Employees in the Ermenegildo Zegna Ltd. menswear store assist a customer with his tie during the reopening of the Palacio de Hierro department store in the Polanco neighborhood of Mexico City, Mexico. Photographer:Susana Gonzalez/Bloomberg
INTERNATIONAL - The ongoing trade war with the U.S. is hitting Chinese consumers psychologically, fueling a slowdown for luxury goods in the second half of the year, said Italian menswear maker Ermenegildo Zegna Group.

“In the past few months, I would say there has been a slowing down of consumption, and probably the consumer is becoming more careful in what he or she does,” Chief Executive Officer Ermenegildo Zegna said in an interview in Shanghai.

In response, the family-run luxury suit brand is turning cautious and is planning a more conservative budget for investment in China next year, he said Sunday. Though China is among its biggest markets, it will not expand store count much. And while the trade war is hurting consumption patterns, it isn’t really affecting the Italian brand, whose production is mostly in Italy and Europe, he said.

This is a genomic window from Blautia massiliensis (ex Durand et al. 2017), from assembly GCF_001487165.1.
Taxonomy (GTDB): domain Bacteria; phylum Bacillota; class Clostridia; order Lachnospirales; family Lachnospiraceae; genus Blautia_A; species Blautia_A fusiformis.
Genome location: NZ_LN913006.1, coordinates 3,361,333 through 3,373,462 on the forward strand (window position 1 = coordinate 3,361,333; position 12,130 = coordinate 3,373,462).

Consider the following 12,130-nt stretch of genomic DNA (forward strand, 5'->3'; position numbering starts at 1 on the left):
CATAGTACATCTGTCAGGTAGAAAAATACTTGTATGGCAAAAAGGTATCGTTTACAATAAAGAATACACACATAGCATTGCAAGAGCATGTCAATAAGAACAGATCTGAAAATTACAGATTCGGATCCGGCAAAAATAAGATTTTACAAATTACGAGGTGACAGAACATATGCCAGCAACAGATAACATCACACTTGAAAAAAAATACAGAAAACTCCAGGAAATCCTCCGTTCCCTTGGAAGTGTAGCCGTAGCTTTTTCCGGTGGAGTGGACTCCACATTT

The global luxury sector now depends on Chinese demand for over a third of sales, making marquee brands vulnerable to any hint of a downturn in sentiment among the world’s biggest consumer pool. Last week, global luxury stocks including Prada SpA and Kering SA tumbled across Europe and Hong Kong on fears that Chinese authorities were cracking down on travelers returning home loaded with branded purchases.

“I am more cautious than three months ago. For next year, we are going to plan a conservative budget because there are many uncertainties in the air and you have to be realistic,” said 63-year-old Zegna, whose company is known for upscale men’s clothing and accessories. “You have to be ready for the worst and act accordingly.”

Shopping at Home

Still, there’s good news for Zegna, he said. In addition to stricter border checks, Zegna said that the weak yuan is also making Chinese shoppers buy more at home rather than abroad, a trend that he said benefits the brand since it has established a wide network of 50 stores across China.

“The turmoil has worked partially at least in our favor,” he said. Zegna has kept sticker prices in China stable despite the weakening currency. “We remain confident on our goal, in particular this part of the world.”

The Milan-based group, which earlier this year took control of U.S. brand Thom Browne -- a favorite of former First Lady Michelle Obama and other celebrities -- for around half a billion dollars, said that it’s focused on growing footwear and accessories in China, where millennials are the biggest spenders.

Zegna, who is the grandson of the company’s eponymous founder, said that it has no intention of going public.

BLOOMBERG